Vignelli chooses it for the American Airlines logo, which will remain untouched until 2013 — one of the most enduring corporate identities of the 20th Century. It ends up — sometimes with minor variations — in countless company logos including those of BMW, Crate&Barrel, Fendi, Jeep, Kawasaki, Knoll, Lufthansa, Mattel, Nestlé, Panasonic, Scotch, Skype, Target, Texaco, Tupperware, and Verizon. NASA paints it on the side of the Space Shuttle. The US government redesigned its tax forms with it.
The classic American Airlines logo design by Massimo Vignelli. Credit: Joe Raedle/Getty Images North America/Getty Images
In 1984, Steve Jobs puts it in the Macintosh: “This was a key move. If Apple didn’t use it, Helvetica would have remained a designer’s preference, same as Times New Roman. Instead, it becomes the default sans serif when sans serif fonts are becoming popular among the populous and not just avant-garde designers,” said Shaw.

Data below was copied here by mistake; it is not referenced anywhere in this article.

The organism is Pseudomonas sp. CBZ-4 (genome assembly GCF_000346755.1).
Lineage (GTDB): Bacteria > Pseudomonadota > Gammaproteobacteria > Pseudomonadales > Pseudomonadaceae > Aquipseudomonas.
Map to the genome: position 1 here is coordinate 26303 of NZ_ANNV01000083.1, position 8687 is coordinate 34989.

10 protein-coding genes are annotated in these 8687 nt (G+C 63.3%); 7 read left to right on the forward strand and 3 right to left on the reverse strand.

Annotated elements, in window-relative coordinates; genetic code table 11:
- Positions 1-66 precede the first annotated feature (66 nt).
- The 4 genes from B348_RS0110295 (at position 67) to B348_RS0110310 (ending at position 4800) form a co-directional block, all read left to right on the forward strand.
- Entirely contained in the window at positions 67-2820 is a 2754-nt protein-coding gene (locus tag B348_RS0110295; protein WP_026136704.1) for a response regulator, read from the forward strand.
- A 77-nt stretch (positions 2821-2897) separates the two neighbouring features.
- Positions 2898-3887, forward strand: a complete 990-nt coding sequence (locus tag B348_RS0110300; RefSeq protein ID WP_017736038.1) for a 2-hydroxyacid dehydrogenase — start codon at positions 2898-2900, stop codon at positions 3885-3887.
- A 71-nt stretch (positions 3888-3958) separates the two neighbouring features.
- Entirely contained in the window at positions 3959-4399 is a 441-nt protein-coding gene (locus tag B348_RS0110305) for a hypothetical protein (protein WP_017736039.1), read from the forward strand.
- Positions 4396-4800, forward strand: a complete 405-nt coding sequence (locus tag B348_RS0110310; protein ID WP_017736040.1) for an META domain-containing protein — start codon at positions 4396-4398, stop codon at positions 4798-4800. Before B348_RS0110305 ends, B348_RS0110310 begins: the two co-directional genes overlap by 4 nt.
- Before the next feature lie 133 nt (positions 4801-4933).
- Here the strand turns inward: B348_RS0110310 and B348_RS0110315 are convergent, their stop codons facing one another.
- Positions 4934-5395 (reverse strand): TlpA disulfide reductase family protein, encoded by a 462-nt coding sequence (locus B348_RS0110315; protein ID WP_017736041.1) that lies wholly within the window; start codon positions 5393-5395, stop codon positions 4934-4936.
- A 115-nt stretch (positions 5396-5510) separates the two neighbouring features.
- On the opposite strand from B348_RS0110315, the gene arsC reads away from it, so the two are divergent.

The world is conquered: “It’s air, you know. It’s just there. There’s no choice. You have to breathe, so you have to use Helvetica,” says influential German typographer Erik Spiekermann in the documentary “Helvetica.”
1/6 – Patrick Thomas
The right species
The popularity of Helvetica continues today. It was the system font on the original iPhone, and it remained part of iOS until 2015, when Apple replaced it with its own San Francisco.
In Venice, Arial is replacing Helvetica in some Vaporetto signage, such as the word ‘Rialto’ here. Credit: MARCO BERTORELLO/AFP/AFP/Getty Images
However, it’s not easy to get a kind word on Helvetica from designers: The fact that people didn’t feel passionate about it in retrospect is interesting,” said Shaw, “It’s not a terrible typeface, it’s just heavily overrated.”